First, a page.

Rear Derailleur SRAM GX, long cage, 11-speedSUSPENSION
Suspension
Fork RockShox Yari 29/27.5+, Solo Air, rebound & compression adjust, 15x110mm Maxle Ultimate thru-axle, 160mm travel 170 MRP ramp control
Rear Shock RockShox Monarch Plus, Rx All-Mountain Tune, AUTOSAG, rebound and 3-position compression adjust, 216x57mm Rear link changed to 2018 flip-chip system, configured in low setting
Wheels
Front Hub Specialized disc, alloy, sealed cartridge bearings,15x110mm thru-axle, 24h
Rear Hub Specialized disc, alloy, sealed cartridge bearings, 12x148mm thru-axle, 28h
Inner Tubes 29×1.75/2.4″”, 60mm Presta valve Tubeless
Spokes DT Swiss Industry, stainless, 3x, 2.0″”
Rims Roval Traverse 29, hookless alloy, 29mm inner width, 24/28h, tubeless ready DT Swiss m1700 29″, 54t star ratchet
Front Tire Butcher, GRID casing, 29×2.3″”, 60TPI, Aramid folding bead, 2Bliss Ready Maxxis Minion DHF 2.5×29
Rear Tire Slaughter, GRID casing, 29×2.3″”, 60TPI, Aramid folding bead, 2Bliss ReadyCOCKPIT Maxxis Ardent 2.4×29
Cockpit
Saddle Body Geometry Henge Comp, hollow Cr-Mo rails, 143mm
Seatpost Command Post IRcc, 12 position micro-height adjustable, alien head design, bottom mount cable routing, remote adjust SRL lever, 30.9mm, S: 100mm, M/L/XL: 125mm travel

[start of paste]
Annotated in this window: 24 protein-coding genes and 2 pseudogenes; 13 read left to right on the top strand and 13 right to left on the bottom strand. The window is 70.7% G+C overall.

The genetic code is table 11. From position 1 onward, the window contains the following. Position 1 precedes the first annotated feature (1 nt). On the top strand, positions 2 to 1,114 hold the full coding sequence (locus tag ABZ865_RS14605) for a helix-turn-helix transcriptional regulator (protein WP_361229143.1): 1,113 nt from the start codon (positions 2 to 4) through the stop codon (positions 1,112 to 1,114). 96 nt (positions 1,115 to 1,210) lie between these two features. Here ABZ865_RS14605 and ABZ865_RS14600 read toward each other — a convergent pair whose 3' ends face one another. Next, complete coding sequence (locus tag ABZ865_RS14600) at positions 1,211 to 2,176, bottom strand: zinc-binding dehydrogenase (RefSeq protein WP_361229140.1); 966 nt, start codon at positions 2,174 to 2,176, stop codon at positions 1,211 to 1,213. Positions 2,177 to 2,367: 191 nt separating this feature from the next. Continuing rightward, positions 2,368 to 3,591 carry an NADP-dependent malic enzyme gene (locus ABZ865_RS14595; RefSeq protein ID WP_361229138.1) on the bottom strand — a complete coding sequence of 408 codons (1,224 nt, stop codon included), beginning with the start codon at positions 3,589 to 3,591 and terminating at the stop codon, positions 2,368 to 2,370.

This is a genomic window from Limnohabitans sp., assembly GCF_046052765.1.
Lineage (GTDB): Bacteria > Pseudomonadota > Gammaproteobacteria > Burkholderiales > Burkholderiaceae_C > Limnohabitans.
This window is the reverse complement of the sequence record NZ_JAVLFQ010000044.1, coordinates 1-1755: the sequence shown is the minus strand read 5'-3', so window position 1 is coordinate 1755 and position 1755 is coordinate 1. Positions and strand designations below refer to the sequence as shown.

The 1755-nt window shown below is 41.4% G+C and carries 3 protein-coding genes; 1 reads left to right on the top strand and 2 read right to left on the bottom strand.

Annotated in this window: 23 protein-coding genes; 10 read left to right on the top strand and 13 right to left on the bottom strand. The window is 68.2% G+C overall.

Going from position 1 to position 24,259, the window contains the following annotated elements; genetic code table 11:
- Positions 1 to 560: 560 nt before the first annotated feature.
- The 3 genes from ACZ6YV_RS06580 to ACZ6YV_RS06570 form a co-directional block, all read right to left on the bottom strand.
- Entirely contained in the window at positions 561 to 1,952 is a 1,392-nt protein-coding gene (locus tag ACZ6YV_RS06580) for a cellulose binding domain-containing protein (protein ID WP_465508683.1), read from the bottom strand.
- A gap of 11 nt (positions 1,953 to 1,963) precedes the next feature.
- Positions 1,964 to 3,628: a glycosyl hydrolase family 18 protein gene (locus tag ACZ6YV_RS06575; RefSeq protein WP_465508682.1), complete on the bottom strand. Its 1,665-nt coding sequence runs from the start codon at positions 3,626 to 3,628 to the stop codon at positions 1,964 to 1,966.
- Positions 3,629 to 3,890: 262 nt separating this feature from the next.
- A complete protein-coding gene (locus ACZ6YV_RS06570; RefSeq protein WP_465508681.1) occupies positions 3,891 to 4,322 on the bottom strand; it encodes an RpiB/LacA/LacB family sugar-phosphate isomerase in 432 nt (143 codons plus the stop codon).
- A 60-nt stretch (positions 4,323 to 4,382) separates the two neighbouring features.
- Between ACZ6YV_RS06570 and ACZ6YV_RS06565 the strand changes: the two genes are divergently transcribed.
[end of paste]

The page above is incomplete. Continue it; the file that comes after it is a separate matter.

Stem Specialized Trail, 3D forged alloy, 4-bolt, 6-degree rise Truvativ 50mm
Handlebars Specialized DH, 6061 alloy, 6-degree upsweep, 8-degree backsweep, 27mm rise, 780mm width
Grips Specialized Sip Grip, half-waffle, S/M: regular thickness, L/XL: XL thicknessBRAKES
Brakes
Front Brake SRAM Guide R, hydraulic disc, organic pads, Guide S4 4-piston caliper, 200mm rotor TRP Quadiem (TRP splined rotor)
Rear Brake SRAM Guide R, hydraulic disc, organic pads, Guide S4 4-piston caliper, 180mm rotorACCESSORIES TRP Quadiem (TRP splined rotor)
Accessories
Pedals Resin Test Ride w/toe clipsFRAMESET OneUp Poly
Tools OneUp EDC
Frameset
Seat Binder Specialized, alloy, 2-bolt, 27.2mm